Honolulu mayors commit to renewable transportation

 Hawaii wants to move away from fossil fuels by 2045 for its transportation.   (Photo: Wikimedia Commons/Peter Gill)

Hawaii wants to move away from fossil fuels by 2045 for its transportation.

(Photo: Wikimedia Commons/Peter Gill)

The shift away from fossil fuels has attracted mayors in the state of Hawaii to commit to renewable transportation sources, according to an article written by Honolulu mayor Kirk Cameron with Dawn Lippert.

This means residents will be breathing the same air with less greenhouse gases. The initiative is a collaboration that the Hawaii Chamber of Commerce, the state’s mayors and startup community have embarked on to ensure that within 28 years all vehicles running in the state are no longer dependent on fossil fuels.

The commitment to 100% clean transportation was announced on the deck of Hokule’a. This is the traditional Polynesian canoe that sailed its navigators around the globe with the stars as their only guide.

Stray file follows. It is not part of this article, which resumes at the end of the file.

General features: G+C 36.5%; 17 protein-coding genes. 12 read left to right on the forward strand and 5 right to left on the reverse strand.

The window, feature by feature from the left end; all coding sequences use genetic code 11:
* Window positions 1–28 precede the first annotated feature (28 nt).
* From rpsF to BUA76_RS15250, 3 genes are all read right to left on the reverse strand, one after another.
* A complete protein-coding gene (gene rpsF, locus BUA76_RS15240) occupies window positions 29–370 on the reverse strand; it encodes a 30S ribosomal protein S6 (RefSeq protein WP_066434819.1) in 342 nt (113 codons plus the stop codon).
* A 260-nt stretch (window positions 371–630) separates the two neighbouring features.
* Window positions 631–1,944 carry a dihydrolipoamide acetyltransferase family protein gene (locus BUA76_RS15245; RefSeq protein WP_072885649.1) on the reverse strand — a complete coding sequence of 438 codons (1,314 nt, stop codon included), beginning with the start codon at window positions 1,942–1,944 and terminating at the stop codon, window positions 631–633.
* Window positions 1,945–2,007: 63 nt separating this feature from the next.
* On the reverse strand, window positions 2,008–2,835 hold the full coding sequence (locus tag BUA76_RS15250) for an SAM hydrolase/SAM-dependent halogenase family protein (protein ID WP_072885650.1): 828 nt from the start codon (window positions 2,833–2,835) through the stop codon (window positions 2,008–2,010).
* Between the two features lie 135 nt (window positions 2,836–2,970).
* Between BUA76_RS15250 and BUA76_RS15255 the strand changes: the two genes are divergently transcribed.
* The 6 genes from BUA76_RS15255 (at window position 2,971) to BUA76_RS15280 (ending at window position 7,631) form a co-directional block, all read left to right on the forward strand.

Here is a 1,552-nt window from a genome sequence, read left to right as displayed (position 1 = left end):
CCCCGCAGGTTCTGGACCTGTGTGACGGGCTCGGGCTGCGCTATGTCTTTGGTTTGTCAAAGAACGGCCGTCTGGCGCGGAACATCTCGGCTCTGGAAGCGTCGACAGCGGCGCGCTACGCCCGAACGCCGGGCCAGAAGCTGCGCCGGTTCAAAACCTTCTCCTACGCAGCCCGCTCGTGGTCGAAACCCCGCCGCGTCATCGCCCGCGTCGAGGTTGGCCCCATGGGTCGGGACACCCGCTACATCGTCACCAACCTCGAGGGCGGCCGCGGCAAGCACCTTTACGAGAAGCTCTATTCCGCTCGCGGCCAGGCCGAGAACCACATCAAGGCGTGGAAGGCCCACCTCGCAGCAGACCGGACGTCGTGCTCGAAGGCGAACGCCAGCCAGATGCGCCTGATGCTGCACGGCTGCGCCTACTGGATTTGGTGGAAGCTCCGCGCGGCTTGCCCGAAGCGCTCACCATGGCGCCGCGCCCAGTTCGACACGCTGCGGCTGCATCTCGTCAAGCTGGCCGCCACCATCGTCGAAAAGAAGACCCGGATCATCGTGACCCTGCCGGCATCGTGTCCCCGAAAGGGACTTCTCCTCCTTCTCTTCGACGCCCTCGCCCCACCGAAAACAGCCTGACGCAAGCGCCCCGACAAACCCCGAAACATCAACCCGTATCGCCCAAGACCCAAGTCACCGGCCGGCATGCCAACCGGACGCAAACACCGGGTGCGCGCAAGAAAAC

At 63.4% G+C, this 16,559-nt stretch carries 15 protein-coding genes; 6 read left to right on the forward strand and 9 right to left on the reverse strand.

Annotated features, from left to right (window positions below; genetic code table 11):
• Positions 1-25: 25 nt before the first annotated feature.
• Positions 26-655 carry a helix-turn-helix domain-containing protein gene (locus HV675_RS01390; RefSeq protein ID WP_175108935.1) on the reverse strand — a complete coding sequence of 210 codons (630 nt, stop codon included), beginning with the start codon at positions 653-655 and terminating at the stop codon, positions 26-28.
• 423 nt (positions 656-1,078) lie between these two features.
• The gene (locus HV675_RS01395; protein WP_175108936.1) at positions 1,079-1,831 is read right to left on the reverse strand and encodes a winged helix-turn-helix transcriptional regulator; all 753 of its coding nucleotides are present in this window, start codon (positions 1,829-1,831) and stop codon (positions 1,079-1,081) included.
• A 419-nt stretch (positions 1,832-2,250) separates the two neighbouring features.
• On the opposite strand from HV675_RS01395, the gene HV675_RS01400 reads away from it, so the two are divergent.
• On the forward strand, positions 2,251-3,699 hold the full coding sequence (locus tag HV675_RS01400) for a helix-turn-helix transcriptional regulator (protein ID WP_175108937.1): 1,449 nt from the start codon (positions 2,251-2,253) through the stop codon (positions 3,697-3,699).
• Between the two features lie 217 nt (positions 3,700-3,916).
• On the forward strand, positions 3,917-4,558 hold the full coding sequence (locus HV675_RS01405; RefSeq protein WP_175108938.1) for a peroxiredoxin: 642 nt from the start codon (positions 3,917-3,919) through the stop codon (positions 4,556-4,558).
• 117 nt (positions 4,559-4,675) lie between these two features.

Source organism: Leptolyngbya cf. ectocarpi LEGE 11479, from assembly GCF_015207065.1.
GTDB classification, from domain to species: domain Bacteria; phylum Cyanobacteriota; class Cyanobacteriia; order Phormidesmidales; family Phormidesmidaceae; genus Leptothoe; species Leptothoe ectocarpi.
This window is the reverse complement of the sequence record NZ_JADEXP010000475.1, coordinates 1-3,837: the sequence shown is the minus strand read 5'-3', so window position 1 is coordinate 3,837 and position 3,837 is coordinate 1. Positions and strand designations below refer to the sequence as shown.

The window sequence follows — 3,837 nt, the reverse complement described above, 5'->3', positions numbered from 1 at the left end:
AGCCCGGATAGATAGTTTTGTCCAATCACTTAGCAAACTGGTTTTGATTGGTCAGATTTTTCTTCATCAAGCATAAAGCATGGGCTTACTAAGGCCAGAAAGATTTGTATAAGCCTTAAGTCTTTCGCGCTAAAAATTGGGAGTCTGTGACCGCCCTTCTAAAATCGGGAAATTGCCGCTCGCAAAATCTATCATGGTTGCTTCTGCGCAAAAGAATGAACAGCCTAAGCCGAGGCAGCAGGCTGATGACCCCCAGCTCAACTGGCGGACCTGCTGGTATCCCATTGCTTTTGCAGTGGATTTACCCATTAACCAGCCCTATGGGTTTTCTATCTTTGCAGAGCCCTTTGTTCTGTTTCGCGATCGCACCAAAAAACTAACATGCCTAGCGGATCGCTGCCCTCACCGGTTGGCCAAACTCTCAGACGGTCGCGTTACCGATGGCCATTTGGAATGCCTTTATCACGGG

Hawaii is second in the nation in electric vehicle (EV) sales per capita at 0.4%, just behind California as 0.7%.

While Hawaii has “one of the highest ridership rates in the nation,” according to Cameron, the Aloha State does not have ZEV mandates and awareness implemented like that in the Golden State. Nearly 25% of Hawaii’s emissions are traced to fossil fuel consumption.

The private sector’s participation in the project is guaranteed with the help of Elemental Excelerator. With Hawaii as the company’s “testbed for energy and climate solutions,” turning Hawaii into an energy hub for ZEVs is no longer a far-fetched idea.

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